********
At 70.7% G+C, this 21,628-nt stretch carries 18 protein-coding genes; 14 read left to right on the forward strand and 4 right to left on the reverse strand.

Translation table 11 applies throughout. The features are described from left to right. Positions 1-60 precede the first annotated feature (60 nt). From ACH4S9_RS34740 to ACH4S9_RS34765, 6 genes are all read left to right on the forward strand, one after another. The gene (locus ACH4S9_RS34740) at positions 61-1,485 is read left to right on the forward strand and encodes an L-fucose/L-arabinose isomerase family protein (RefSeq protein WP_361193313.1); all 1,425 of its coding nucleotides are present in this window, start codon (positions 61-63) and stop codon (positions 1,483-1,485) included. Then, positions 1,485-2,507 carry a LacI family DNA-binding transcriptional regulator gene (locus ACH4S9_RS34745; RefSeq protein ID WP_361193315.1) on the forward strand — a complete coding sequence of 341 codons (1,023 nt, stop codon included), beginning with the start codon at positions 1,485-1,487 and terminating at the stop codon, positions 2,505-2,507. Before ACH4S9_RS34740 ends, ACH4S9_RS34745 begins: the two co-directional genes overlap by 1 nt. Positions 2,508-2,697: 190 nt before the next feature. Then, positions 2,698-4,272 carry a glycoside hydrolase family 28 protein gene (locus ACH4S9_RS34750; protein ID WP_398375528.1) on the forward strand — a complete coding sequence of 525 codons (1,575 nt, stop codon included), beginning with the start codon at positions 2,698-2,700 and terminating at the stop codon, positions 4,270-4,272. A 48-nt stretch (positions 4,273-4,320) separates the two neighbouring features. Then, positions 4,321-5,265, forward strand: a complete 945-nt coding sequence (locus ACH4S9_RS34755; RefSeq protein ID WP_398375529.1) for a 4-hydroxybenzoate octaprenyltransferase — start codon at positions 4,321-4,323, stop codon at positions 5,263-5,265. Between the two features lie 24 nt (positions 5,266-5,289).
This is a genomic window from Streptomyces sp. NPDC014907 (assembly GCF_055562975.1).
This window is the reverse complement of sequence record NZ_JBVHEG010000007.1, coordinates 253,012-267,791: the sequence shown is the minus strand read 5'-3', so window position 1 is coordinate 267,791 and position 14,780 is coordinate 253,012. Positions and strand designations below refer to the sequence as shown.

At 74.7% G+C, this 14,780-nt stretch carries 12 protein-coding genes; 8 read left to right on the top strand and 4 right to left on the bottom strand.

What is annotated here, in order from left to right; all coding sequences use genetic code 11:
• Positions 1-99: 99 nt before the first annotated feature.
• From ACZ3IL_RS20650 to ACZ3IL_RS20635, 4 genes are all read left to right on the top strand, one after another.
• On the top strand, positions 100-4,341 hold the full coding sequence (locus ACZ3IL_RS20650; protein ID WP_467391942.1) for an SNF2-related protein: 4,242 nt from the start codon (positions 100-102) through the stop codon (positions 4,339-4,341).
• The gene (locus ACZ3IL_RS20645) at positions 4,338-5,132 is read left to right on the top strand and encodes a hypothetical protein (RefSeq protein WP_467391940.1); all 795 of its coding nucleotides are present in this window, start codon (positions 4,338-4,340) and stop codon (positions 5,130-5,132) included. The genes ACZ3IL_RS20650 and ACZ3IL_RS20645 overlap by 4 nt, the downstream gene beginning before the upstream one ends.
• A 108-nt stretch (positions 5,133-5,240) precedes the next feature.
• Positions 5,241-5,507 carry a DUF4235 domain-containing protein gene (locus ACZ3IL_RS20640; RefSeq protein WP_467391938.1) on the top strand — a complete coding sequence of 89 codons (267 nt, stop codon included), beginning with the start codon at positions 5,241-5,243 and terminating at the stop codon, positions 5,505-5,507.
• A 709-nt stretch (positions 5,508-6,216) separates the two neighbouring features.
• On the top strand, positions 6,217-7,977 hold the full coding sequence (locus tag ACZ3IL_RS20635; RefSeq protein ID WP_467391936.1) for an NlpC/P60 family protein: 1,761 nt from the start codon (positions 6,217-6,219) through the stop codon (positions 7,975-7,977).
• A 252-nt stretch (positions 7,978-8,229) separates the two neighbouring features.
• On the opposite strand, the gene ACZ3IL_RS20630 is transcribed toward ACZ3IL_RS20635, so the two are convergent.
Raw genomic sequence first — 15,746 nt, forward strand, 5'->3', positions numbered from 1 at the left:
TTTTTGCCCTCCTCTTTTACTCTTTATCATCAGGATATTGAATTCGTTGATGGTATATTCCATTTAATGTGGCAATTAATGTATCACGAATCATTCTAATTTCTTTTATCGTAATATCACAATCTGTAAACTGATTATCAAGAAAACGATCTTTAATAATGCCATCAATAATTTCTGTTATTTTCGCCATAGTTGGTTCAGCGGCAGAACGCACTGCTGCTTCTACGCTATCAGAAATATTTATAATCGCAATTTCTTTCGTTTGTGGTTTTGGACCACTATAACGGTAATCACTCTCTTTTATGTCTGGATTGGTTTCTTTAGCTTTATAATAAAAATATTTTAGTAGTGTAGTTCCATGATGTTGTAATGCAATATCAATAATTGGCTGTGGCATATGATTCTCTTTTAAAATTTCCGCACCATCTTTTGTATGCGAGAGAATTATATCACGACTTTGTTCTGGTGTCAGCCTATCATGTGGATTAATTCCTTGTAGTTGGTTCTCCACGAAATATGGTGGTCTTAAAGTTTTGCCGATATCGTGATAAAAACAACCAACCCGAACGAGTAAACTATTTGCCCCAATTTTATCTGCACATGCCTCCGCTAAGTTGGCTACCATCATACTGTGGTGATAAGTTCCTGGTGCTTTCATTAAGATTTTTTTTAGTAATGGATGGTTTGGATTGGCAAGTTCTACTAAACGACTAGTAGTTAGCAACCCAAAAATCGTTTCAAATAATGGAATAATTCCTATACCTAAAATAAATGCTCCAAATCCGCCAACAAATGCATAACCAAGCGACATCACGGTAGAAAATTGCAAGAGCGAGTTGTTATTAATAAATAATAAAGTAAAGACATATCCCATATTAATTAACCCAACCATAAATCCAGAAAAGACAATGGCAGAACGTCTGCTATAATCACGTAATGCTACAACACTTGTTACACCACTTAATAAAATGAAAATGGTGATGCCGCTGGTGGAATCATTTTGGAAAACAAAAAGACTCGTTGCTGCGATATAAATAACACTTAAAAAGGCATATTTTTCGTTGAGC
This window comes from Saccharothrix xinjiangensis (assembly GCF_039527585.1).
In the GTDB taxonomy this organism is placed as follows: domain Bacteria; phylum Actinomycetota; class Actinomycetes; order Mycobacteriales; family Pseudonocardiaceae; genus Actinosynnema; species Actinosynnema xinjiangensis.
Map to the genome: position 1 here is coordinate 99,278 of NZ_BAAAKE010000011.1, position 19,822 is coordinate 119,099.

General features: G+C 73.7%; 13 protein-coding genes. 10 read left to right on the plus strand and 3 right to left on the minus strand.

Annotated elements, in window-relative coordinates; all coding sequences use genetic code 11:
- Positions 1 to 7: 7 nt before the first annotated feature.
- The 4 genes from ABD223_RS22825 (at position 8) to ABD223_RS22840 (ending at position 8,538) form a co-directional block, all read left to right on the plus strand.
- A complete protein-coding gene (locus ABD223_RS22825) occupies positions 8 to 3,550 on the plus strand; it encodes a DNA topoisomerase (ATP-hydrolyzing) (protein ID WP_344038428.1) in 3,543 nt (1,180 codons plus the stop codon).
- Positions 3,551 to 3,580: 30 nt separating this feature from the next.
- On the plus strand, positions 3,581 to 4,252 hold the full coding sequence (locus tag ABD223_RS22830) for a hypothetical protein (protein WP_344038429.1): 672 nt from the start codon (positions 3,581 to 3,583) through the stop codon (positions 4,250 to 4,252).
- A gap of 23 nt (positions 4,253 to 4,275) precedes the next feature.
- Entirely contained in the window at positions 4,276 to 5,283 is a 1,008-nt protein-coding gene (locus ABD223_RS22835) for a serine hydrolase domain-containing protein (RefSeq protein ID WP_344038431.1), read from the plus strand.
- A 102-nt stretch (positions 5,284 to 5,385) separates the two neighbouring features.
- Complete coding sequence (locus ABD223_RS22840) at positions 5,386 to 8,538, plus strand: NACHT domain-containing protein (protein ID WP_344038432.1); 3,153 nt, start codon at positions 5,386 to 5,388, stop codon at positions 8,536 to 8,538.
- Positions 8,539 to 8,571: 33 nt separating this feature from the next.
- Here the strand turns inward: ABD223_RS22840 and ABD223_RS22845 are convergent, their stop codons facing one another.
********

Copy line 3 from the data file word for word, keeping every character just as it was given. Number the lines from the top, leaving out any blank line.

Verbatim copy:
This is a genomic window from Streptomyces sp. NPDC014907 (assembly GCF_055562975.1).